Yes. Federal and State laws require institutions of higher learning to provide accessible web pages and web applications.
There are many reasons why your website should be accessible.
The cost associated with making websites accessible is a concern to all departments on campus. However, the cost is generally minimal if accessibility principles are incorporated during the initial site design and development phases. Retrofitting, on the other hand, is far more expensive and time consuming
The most important thing to understand is that people use the web in very different ways. A site should therefore present information in a way that people can access it regardless of what kind of hardware or software they are using, and regardless of how they navigate through a site. Web designers cannot assume that everyone uses the same kinds of devices the same way.
While certainly not an exhaustive list, the following is representative of many common accessibility mistakes. Note that many, if not most, of these can be found and fixed by writing your web pages in HTML and running them through an HTML validator
The percentage of people with disabilities in the United States is approximately 18.7%, according to a 2010 Census Data. You can read a more detailed description in Americans with Disabilities: 2010 (pdf) . Not all disabilities affect access to information technologies such as the web, but many do. Something else to keep in mind... for people with disabilities, online access is sometimes even more critical than for the general population, who may have an easier time accessing traditional sources of information.
No. Making a website accessible is more about including good design elements than removing them. Nearly all sophisticated and visually-attractive web technologies can be rendered in an accessible manner, if designed with accessibility in mind. Creative web designers are able to keep the website visually pleasing and, at the same time, make it accessible for more people to access the site.
In a business environment where the creation and maintenance of accessible websites is readily achievable, the use of an "ad hoc" approach to accommodating a person with a disability does not offer equal or comparable access. There may be times in very specific instances where something cannot be made accessible and providing the accommodation will be required. However this approach should supplement, rather than take the place of, providing an accessible technology infrastructure.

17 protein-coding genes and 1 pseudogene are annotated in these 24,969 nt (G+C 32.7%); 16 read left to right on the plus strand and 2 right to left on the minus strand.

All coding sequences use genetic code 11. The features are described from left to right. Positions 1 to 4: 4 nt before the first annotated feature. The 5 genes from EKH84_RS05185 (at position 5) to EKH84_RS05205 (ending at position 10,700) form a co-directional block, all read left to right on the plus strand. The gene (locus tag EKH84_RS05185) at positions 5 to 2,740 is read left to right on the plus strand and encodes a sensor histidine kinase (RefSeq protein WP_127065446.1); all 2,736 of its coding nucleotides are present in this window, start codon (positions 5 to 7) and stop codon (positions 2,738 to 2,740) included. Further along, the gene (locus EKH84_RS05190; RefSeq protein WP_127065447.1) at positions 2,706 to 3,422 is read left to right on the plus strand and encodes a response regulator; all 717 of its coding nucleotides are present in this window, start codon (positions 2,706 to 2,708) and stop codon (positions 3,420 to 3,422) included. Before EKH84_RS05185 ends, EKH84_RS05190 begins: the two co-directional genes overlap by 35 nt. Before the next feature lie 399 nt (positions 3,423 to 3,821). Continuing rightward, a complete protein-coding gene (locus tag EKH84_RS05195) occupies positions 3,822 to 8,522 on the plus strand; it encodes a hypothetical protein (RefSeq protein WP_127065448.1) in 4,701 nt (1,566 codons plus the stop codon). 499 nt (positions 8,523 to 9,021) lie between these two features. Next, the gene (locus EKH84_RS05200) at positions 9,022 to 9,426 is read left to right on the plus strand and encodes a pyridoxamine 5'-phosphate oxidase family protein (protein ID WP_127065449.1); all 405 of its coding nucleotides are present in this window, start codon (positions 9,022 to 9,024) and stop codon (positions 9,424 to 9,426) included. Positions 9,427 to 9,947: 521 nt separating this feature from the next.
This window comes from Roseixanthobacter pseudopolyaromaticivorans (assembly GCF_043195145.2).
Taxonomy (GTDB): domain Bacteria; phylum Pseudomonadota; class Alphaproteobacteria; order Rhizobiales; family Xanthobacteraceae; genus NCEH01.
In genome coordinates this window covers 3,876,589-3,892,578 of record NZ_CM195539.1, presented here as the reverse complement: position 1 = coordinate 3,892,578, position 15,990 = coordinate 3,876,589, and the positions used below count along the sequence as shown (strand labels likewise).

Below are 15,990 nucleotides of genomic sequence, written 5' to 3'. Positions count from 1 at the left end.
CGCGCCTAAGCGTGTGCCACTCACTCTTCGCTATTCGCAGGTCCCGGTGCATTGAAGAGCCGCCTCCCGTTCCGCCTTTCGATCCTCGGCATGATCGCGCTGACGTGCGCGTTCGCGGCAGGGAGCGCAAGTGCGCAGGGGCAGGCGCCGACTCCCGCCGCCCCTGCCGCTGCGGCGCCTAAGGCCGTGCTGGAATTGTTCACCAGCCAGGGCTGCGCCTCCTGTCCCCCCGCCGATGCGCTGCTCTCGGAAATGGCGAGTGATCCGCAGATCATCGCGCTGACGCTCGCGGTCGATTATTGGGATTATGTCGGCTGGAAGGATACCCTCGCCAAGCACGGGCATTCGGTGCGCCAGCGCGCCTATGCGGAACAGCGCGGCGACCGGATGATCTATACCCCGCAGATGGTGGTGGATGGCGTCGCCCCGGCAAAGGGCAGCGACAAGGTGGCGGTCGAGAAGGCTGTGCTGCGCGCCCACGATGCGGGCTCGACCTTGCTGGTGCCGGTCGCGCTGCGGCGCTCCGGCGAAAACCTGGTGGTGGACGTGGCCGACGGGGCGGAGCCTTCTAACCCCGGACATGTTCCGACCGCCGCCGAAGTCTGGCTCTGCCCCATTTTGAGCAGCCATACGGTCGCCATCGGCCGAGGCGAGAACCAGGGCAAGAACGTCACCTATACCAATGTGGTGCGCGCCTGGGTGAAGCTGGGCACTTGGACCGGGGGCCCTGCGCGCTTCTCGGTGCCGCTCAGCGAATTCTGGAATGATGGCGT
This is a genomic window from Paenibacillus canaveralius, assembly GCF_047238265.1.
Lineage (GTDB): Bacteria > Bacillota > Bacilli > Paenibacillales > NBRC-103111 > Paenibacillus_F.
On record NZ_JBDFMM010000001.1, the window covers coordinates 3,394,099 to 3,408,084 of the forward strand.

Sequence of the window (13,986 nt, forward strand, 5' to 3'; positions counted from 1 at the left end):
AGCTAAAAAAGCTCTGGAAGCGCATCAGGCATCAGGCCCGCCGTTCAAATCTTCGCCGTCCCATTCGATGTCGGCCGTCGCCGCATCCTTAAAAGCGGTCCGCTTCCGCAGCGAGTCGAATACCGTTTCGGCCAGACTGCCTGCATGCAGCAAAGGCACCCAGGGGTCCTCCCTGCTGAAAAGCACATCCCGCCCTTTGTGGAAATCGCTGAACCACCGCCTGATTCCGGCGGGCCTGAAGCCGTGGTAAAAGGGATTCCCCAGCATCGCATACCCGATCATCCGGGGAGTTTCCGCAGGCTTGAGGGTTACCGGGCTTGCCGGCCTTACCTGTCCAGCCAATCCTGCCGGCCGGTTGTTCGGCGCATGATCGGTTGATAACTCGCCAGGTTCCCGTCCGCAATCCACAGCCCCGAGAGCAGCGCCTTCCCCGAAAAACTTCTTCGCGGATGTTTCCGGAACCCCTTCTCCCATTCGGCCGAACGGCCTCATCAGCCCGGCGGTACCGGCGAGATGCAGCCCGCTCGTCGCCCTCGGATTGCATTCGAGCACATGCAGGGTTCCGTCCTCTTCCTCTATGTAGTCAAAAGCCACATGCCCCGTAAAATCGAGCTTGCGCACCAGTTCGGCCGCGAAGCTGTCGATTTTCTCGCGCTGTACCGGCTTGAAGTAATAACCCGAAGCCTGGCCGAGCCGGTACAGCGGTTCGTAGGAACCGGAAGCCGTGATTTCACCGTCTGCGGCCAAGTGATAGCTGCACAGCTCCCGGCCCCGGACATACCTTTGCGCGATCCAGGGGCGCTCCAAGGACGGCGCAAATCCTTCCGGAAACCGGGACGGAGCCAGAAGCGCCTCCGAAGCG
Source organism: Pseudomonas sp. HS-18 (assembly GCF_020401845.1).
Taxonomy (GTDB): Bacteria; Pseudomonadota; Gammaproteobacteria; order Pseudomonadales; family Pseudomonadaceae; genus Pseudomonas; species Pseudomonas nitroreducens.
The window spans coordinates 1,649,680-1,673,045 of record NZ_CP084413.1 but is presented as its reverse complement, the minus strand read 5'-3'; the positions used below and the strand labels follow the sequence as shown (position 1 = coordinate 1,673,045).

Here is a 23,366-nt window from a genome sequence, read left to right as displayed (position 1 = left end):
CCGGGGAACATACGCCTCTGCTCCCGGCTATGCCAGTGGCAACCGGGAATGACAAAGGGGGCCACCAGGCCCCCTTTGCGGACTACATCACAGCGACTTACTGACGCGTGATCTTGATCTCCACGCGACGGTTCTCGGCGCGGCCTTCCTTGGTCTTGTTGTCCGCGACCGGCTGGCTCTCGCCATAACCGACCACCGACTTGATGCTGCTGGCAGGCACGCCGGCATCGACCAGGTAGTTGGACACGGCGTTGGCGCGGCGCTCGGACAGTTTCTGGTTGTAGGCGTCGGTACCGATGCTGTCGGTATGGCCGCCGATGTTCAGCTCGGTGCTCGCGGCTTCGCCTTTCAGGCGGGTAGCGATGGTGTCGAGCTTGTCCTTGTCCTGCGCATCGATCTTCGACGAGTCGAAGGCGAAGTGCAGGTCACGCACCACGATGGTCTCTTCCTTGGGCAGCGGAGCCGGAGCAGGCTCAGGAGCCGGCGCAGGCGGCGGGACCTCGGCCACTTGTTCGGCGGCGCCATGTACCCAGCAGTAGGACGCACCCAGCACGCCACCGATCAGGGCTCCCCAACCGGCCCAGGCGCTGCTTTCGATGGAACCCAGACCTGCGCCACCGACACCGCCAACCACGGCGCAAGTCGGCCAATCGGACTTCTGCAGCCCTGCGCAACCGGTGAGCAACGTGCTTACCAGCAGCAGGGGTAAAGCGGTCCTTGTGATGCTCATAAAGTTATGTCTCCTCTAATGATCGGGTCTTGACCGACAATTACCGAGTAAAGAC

While there are many ways for the blind to access the web, they all revolve around providing alternative methods to access information. WebAIM offers several key concepts to keep in mind while developing your site.
A screen reader is a software application that interprets what is on the computer screen and conveys the information to the user through a different context, often through sound. Several screen readers are available, both commercially and for free download: Web Accessibility Testing Tools � Screen Readers
In most cases, screen readers speak all page elements in the same order as they appear in the document's source code, left to right and top to bottom. Screen reader users will also use a number of shortcuts (that rely on good HTML markup) to navigate through content more quickly and skip to the information they're looking for. It's a good idea to try to navigate your pages with a screen reader yourself to see what potential obstacles users could face: Web Accessibility Testing Tools - Screen Readers